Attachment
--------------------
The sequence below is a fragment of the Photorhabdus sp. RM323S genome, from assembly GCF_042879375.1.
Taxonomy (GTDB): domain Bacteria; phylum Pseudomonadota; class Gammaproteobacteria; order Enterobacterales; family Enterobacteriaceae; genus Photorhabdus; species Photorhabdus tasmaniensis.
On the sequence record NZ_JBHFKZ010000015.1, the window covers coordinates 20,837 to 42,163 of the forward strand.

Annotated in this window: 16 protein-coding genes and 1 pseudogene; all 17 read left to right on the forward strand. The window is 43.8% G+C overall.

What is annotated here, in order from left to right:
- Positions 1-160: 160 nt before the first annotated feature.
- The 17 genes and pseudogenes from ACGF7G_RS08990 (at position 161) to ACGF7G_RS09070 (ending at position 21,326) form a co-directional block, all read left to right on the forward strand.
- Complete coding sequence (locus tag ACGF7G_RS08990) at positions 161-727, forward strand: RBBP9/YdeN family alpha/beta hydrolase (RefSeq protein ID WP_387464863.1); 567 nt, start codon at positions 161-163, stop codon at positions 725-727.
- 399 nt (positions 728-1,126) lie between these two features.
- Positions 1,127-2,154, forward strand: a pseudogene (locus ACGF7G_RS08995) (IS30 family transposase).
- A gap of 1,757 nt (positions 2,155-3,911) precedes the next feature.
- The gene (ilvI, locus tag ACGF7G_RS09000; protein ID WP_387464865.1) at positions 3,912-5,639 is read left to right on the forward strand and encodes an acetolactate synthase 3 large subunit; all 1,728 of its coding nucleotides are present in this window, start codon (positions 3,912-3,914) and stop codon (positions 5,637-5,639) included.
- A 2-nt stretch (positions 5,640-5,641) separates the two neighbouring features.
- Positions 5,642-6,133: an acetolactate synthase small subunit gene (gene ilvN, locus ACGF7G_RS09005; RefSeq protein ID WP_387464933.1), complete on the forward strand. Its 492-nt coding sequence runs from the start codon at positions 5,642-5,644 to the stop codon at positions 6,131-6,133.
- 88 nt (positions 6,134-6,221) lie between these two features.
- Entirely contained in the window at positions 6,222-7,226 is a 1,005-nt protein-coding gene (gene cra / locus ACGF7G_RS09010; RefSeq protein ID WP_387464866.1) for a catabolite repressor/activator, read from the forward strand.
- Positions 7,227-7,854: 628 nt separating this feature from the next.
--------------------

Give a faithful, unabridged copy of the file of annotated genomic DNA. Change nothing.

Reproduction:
The sequence below is a fragment of the Photorhabdus sp. RM323S genome, from assembly GCF_042879375.1.
Taxonomy (GTDB): domain Bacteria; phylum Pseudomonadota; class Gammaproteobacteria; order Enterobacterales; family Enterobacteriaceae; genus Photorhabdus; species Photorhabdus tasmaniensis.
On the sequence record NZ_JBHFKZ010000015.1, the window covers coordinates 20,837 to 42,163 of the forward strand.

Annotated in this window: 16 protein-coding genes and 1 pseudogene; all 17 read left to right on the forward strand. The window is 43.8% G+C overall.

What is annotated here, in order from left to right:
- Positions 1-160: 160 nt before the first annotated feature.
- The 17 genes and pseudogenes from ACGF7G_RS08990 (at position 161) to ACGF7G_RS09070 (ending at position 21,326) form a co-directional block, all read left to right on the forward strand.
- Complete coding sequence (locus tag ACGF7G_RS08990) at positions 161-727, forward strand: RBBP9/YdeN family alpha/beta hydrolase (RefSeq protein ID WP_387464863.1); 567 nt, start codon at positions 161-163, stop codon at positions 725-727.
- 399 nt (positions 728-1,126) lie between these two features.
- Positions 1,127-2,154, forward strand: a pseudogene (locus ACGF7G_RS08995) (IS30 family transposase).
- A gap of 1,757 nt (positions 2,155-3,911) precedes the next feature.
- The gene (ilvI, locus tag ACGF7G_RS09000; protein ID WP_387464865.1) at positions 3,912-5,639 is read left to right on the forward strand and encodes an acetolactate synthase 3 large subunit; all 1,728 of its coding nucleotides are present in this window, start codon (positions 3,912-3,914) and stop codon (positions 5,637-5,639) included.
- A 2-nt stretch (positions 5,640-5,641) separates the two neighbouring features.
- Positions 5,642-6,133: an acetolactate synthase small subunit gene (gene ilvN, locus ACGF7G_RS09005; RefSeq protein ID WP_387464933.1), complete on the forward strand. Its 492-nt coding sequence runs from the start codon at positions 5,642-5,644 to the stop codon at positions 6,131-6,133.
- 88 nt (positions 6,134-6,221) lie between these two features.
- Entirely contained in the window at positions 6,222-7,226 is a 1,005-nt protein-coding gene (gene cra / locus ACGF7G_RS09010; RefSeq protein ID WP_387464866.1) for a catabolite repressor/activator, read from the forward strand.
- Positions 7,227-7,854: 628 nt separating this feature from the next.